Hamid Naseri (Baha’i citizen)
Saeed Naseri (Baha’i citizen)
released from Evin Prison, Tehran
Roozbeh Piri (Azerbaijani Turk Activist) from Tabriz Prison
Mohammad Gholamzadeh, released from the Great Tehran Penitentiary
Hossein Mohammadi Yazdi,
Mehdi Moghaddari,
released from Dastgerd Prison, Isfahan.
Neda Mohseni, released from Dolatabad Prison, Isfahan
Freed prisoners whose conditions of their release are unknown:
Sara Sabet Rasekh, released from a prisoner in Isfahan
Nabil Movafaghi, released from Sari
Yousef Moradi, released from Ezbaram Prison, Lahijan
Reza Keshvari, released from the Central Prison of Karaj
Mina Afshari,
Mahshid Zahedpasand, released from Qarchak Prison, Varamin
Farhad Meysami from Rajai Shahr Prison, Karaj

February 10-11

Shapour Ehsani Rad,
Khosro Sadeghi Boroujeni,
Zhila Karamzadeh Makvandi,
Fardin Nadafian Qamsari (Baha’i citizen),
Zaman Fadaie (Christian Convert),
released from Evin Prison
Arsham (Mahmood) Rezaei,
Ali Musa-Nejad Farkoosh,
Arash Ganji,
Pouria Mazroob,
released from Rajai Shahr Prison

Ahmad Taghavi, released from Abhar Prison
Vajiheh Pari Zanganeh,
Hossein Nasiri,
released from a prison in Isfahan
Zahra Mohammadi, released from Sanandaj Correctional Center
Vahid Bagheri, released from the Great Tehran Penitentiary
Khaled Pirzadeh, released from Sheiban Prison, Ahvaz,
Hadi Mohseni

Freed prisoners whose conditions of their release are unknown:

Mehdi Darini,
Shahram Najaf Tomaraei (Baha’i citizen),
Amir-Abbas Azarmvand (Journalist),
Fariba Adelkhah (French-Iranian academic),
released from Evin Prison

Adel Gorji,
Hossein Keyhani,
Meysam Mohammadi,
Mahmood Ali Naghi,
Mehdi Savar Olia,
Kaveh Daroshafa,
Yashar Daroshafa,
released from Rajai Shahr Prison, Karaj
Fahimeh Soltani, released from a prison in Isfahan

February 11-12

Mohammad-Reza Moradi, released from the Great Tehran Penitentiary
Amir-Mehdi Khadem,
Naser Hemati,
released from Dastgerd Prison, Isfahan

Freed prisoners whose conditions of their release are unknown:
Nasrollah Lashti, released from Rajai Shahr Prison
Fariba Afshar (Baha’i citizen),
Elmira Rahmani (Baha’i citizen),
released from Dolatabad Prison, Isfahan
Niloofar Mirzaie, released from Evin Prison,
Zahra Kashkaki, released from a prison in Tehran
Besmellah Barahooie (minor),
Esmail Sargolzaie (minor),
Ebrahim Sargolzaie (minor),
released from the Correctional Center of Zahedan

February 12-13

Mostafa Abdi (Gonabadi Dervish),
Kazem Alinejad Baralou,
Farshad Ahmadi,
released from Evin Prison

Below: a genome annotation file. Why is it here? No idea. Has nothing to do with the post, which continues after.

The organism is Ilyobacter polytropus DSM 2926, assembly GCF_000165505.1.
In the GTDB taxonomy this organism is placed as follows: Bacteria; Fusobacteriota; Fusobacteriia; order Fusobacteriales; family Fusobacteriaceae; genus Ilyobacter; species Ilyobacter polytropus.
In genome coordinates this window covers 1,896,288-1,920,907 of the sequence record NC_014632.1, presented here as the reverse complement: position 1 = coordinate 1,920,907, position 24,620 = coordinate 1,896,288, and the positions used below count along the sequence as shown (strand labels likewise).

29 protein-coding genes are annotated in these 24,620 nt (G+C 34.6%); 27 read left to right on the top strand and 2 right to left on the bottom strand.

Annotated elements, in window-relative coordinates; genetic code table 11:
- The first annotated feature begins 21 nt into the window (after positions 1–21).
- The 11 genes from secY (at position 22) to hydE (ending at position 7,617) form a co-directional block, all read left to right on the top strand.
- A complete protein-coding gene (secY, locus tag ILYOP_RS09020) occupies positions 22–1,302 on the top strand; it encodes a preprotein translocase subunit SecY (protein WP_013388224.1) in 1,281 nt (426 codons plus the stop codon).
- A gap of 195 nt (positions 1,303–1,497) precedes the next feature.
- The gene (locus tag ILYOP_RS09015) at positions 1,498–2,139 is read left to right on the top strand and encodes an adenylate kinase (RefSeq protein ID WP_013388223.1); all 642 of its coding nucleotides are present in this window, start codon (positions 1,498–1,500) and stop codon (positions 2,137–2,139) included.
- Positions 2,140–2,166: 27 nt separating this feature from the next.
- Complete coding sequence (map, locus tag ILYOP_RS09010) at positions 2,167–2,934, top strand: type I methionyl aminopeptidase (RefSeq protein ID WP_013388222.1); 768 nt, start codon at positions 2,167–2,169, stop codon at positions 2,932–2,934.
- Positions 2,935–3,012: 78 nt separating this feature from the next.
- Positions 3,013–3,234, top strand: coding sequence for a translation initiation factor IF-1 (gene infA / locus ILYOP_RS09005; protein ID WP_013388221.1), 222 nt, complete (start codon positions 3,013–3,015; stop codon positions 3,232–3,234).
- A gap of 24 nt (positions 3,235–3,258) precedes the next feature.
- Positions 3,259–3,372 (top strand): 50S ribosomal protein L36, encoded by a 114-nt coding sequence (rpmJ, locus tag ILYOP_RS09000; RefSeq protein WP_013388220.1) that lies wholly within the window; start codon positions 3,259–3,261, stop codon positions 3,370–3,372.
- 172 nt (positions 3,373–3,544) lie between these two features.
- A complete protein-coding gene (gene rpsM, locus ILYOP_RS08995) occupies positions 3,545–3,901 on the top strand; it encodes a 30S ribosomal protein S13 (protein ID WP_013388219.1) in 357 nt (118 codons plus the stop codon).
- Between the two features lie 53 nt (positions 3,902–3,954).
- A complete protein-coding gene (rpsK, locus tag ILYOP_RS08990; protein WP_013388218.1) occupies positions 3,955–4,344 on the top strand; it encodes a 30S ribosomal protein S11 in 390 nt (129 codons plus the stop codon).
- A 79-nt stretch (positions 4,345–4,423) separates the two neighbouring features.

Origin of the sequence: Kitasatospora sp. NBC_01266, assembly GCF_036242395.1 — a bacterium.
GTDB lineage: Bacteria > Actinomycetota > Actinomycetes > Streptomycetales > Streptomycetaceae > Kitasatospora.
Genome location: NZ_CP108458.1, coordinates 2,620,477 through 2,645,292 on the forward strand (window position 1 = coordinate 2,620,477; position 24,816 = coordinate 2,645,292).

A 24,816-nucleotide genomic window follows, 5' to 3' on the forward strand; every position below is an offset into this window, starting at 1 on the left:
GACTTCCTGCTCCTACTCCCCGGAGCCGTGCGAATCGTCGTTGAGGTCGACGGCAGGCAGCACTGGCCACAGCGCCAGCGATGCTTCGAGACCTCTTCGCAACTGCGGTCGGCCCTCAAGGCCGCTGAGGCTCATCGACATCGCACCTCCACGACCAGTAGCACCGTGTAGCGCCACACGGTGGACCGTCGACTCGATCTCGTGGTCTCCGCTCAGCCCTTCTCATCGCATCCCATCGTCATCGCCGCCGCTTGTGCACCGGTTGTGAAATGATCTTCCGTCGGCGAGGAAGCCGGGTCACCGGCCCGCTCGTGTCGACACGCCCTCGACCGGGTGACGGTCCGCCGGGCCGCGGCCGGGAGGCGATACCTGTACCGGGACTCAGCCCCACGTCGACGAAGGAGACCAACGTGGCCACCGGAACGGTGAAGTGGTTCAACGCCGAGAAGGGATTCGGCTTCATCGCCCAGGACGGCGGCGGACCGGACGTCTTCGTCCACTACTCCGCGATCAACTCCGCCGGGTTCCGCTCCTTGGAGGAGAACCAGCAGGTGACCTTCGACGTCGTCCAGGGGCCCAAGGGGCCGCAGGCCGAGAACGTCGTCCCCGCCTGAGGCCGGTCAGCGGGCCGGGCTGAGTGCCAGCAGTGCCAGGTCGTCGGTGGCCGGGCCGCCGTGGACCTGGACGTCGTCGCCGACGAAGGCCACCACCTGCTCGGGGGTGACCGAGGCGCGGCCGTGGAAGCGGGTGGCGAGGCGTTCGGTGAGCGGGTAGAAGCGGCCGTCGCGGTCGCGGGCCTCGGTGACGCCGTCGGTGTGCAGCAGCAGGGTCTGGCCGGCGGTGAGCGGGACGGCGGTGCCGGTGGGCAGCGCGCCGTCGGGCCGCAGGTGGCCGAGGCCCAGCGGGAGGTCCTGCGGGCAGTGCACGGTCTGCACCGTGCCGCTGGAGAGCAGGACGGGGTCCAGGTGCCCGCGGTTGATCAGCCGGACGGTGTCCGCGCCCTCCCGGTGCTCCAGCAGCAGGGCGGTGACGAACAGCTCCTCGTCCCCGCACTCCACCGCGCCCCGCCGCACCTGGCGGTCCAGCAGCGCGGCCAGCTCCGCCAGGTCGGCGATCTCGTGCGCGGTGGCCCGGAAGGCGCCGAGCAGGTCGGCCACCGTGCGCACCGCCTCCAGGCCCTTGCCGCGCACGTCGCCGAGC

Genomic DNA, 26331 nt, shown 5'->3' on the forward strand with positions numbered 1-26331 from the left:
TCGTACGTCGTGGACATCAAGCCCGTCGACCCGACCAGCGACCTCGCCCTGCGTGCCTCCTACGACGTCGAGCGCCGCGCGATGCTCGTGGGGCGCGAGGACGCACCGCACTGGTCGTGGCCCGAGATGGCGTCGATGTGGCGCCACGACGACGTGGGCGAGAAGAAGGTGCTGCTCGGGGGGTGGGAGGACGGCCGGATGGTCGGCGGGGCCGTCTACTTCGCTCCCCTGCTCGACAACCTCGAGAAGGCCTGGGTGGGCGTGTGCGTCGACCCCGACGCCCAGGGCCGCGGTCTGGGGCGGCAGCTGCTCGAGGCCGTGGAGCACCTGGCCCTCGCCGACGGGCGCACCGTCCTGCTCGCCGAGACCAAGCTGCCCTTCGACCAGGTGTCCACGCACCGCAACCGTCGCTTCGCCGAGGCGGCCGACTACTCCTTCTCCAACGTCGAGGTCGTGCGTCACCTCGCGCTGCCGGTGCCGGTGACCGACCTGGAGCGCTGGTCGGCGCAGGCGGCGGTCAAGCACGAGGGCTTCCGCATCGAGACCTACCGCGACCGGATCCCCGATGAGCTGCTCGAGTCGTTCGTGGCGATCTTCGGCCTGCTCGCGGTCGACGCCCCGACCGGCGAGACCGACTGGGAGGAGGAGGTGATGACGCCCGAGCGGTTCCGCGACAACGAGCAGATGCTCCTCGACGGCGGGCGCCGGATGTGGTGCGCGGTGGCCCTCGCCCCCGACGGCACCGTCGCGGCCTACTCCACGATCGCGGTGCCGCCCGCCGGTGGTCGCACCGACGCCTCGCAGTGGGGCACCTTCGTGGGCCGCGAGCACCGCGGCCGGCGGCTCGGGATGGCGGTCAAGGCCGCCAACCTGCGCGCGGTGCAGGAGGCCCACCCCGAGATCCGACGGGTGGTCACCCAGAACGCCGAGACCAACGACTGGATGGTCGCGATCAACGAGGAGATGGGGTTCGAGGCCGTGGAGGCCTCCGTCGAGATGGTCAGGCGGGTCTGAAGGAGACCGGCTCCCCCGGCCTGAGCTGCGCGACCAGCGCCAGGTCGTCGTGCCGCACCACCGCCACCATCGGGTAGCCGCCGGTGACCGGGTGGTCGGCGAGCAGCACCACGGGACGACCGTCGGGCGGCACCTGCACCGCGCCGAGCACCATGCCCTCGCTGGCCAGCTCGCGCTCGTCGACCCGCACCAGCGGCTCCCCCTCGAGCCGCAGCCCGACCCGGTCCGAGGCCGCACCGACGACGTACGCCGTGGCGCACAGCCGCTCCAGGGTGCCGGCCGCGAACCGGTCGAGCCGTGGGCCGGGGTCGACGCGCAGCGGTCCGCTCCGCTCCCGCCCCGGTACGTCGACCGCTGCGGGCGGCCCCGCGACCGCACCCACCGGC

Khadijeh Mehdipour, released from Ilam Prison
Mahsa Mohammadi, released from a prison in Isfahan
Tohid Goreishi,
Esmail Gerami (worker’s rights activist),
Mojtaba Tavakol,
Shahrooz Ramezan Afshar,
Mehdi Abbaspour,
Zartosht Ahmadi Ragheb,
released from Rajai Shahr Prison, Karaj

Freed prisoners whose conditions of their release are unknown:
Soheila Ojaghi from Qarchak Prison, Varamin
Mohammad Rasoulof (Film director),
Forough Taghipour,
Akbar Naeimi (Azerbaijani (Turk) activist),
Maryam Mohammadi,
Asrin Darkaleh,
from Evin Prison

February 13-14

Akbar Faraji (Farajim),
Elvar Gholivand,
Mahnaz Tarah,
released from Evin Prison
Morteza Ghaderi,
Ahad Barzgar,
released from Rajai Shahr Prison, Karaj
Masoud Kurdpour, released from Bukan Prison

Freed prisoners whose conditions of their release are unknown:
Hossein Toyoori,
Ashkan Omrjooie,
Pouya Mazloumi,
Ramin Pouramin,
released from the Great Tehran Penitentiary

February 14-15
Nazanin Mohammadnejad,
Bahareh Soleimani,
from Evin Prison
Soheil Yadollahi from Bojnurd Prison
Reza Mohammad Hosseini,
Reza Khandan Mahabadi,
Peyman Pourdad,
Mohammad Turkmani,
released from Rajai Shahr Prison
Akbar Azadifar, released from Kuhdasht Prison

Freed prisoners whose conditions of their release are unknown:
Mojgan Ilanlu (Documentary filmmaker),
Mehrnoosh Zarei Hanzaki (journalism),
released from Evin Prison
Monireh Arabshahi,
Yasaman Aryani,
released from Kachooie Prison
Saeed Allahverdi, released from Adel-Abad Prison, Shiraz
Beniamin Moghaddasi, released from a prison in Tehran

February 15-16
Ali-Asghar Hassani Rad, released from Evin Prison
Sakineh Parvaneh from Vakilabad Prison, Mashhad
Abdollah Eitook, released from Behbahan Prison

Freed prisoners whose conditions of their release are unknown: